I have been asked by Demos to write a 500 word essay outlining any reservations I might have about the progressive Conservative project of Team Cameron. This is my first draft (the whole thing has to be in by close of play tomorrow). I have decided to take a broad view rather than focussing on specific policy issues. As always I know I can rely on stimulating feedback and advice from my readers…..
“ The essence of the new progressivism lies in reconciling a recognition of the importance of social justice and cohesion to individual human autonomy and well-being (an idea associated with the centre left) with the view that social progress is best pursued through the voluntary actions of individuals and associations rather than the well intentioned, but often counter productive, interventions of the central state (an idea associated with the centre right).
I take this to be what is meant by ‘progressive ends through Conservative means’. But it is a difficult balancing act, especially in Government; aspiring to radical change but being circumspect in the use of the most concrete and immediate instruments of change available to ministers.
This is why the coherence of contemporary Conservative thought is of importance - not only to commentators and policy wonks. Under the pressure of office it would be all too easy for a Conservative administration to abandon its social ambitions and enthusiasm for localism and civic action, instead reverting to a Thatcherite ‘strong state, free market’ model of modernisation.
Passing over the glaring gap in Conservative thinking concerning the UK’s relations with the rest of the world, there are three areas in which we need greater clarity about the Cameron project.
First, Conservatives need to be clearer about the state of society as they see it. The exaggerated talk of ‘broken Britain’ may work with a section of our beleaguered print media but it serves to confuse rather than enlighten. A thoughtful analysis would recognise not only that as many aspects of society are getting better are as getting worse (which is obvious), but would appreciate that the changes we welcome are often linked to those we bemoan. Take these examples: greater home ownership tends to increase the social exclusion of those who cannot afford to buy; rising participation in higher education has been achieved, in part, by making it easier for more students to meet the requirements for entry (a process generally referred to by Conservatives as ‘dumbing down’). It may be possible, partially and over time, to solve these and other conundrums but only if we see them as real and recognise that at some level there will be trade-offs to be made.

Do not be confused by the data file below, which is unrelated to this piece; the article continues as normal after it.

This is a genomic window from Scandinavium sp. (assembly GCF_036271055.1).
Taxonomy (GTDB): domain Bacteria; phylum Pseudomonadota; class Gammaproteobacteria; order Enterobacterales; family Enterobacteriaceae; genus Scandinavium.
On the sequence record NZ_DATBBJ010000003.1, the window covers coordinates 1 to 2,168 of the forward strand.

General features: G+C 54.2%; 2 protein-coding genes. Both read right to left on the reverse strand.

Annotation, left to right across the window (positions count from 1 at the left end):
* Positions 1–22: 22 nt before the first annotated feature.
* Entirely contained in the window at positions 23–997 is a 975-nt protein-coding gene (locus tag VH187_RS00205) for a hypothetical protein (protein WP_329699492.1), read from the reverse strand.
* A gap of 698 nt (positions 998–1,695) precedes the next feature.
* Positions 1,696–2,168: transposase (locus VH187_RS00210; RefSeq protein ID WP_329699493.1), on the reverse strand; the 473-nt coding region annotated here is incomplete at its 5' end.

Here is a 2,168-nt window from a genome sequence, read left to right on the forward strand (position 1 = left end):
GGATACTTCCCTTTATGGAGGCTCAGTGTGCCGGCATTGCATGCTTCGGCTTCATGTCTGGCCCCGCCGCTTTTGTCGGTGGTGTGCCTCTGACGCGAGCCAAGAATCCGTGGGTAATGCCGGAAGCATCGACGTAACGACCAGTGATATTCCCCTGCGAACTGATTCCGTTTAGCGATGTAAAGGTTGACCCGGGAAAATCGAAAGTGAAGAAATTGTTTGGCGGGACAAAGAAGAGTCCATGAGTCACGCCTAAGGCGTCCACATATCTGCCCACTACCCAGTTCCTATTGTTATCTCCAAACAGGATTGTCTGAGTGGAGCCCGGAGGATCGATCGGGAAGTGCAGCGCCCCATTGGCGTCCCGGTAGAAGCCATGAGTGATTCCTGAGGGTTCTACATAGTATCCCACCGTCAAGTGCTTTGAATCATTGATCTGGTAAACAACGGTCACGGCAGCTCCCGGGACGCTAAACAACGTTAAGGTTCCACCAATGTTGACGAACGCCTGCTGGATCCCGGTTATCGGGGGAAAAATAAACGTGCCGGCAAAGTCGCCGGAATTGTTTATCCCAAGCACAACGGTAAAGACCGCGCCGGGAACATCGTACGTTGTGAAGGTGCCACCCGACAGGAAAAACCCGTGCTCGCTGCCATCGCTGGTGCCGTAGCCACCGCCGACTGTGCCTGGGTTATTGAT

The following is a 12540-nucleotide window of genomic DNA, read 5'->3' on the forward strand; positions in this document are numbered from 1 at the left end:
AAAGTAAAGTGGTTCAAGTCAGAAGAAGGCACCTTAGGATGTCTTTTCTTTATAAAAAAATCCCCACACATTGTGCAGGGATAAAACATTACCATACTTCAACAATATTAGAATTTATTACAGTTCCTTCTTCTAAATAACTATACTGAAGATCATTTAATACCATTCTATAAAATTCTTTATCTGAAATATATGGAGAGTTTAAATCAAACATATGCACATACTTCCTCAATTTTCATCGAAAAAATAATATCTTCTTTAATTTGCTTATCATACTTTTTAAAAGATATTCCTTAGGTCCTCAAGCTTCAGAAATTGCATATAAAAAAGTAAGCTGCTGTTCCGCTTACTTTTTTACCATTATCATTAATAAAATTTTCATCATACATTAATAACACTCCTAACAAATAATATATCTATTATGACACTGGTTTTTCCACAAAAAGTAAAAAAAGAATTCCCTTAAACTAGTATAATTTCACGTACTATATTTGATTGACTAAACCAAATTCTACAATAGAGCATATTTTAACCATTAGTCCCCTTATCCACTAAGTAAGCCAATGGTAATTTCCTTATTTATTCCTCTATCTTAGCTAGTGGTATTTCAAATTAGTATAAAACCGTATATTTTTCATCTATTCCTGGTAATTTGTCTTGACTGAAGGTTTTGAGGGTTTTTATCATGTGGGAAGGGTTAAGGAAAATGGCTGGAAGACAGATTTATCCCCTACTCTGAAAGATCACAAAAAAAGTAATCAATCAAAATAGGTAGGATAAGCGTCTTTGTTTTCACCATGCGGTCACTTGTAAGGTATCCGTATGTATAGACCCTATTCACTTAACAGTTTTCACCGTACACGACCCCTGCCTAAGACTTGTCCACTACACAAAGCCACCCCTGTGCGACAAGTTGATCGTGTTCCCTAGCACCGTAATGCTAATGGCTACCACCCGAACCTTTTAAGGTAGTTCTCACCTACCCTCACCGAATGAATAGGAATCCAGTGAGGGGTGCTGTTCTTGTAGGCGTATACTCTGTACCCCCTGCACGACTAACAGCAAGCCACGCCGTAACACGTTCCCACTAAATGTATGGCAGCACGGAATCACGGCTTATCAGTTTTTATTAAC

Second, we need to understand how the Conservative state will work. While one group of Conservatives talks about the importance of devolving power and building capacity in communities, another group – focussed on the coming public spending challenge – suggests centralised and technocratic solutions to state inefficiency. There is much talk of the state fostering civic initiative, much less convincing is the account of how this is to be done; a particular challenge is those areas (for example suburban social housing estates) which lack a ready supply of talented social entrepreneurs.
Third, how serious are the Conservatives about changing the way we do politics? This isn’t merely about new ways of configuring Whitehall, or new modes of communication (important though those are) it is about fundamental change to the anachronistic and destructive culture of political decision making. Arguably, this is the most important challenge, for how are the public to appreciate difficult trade offs, or to accept the variations in service levels and greater civic responsibilities that come with genuine decentralisation unless they engage constructively with decision makers?
The Tories have a small window of opportunity to change the terms of trade between politicians and citizens. Unless they take that opportunity they will face the same disconnect that has increasingly bedevilled Labour in government.”
We shouldn’t underestimate how far our societies have pulled apart. Yet there is hope for renewal, says Anthony Painter. The question is not whether we come together – but how.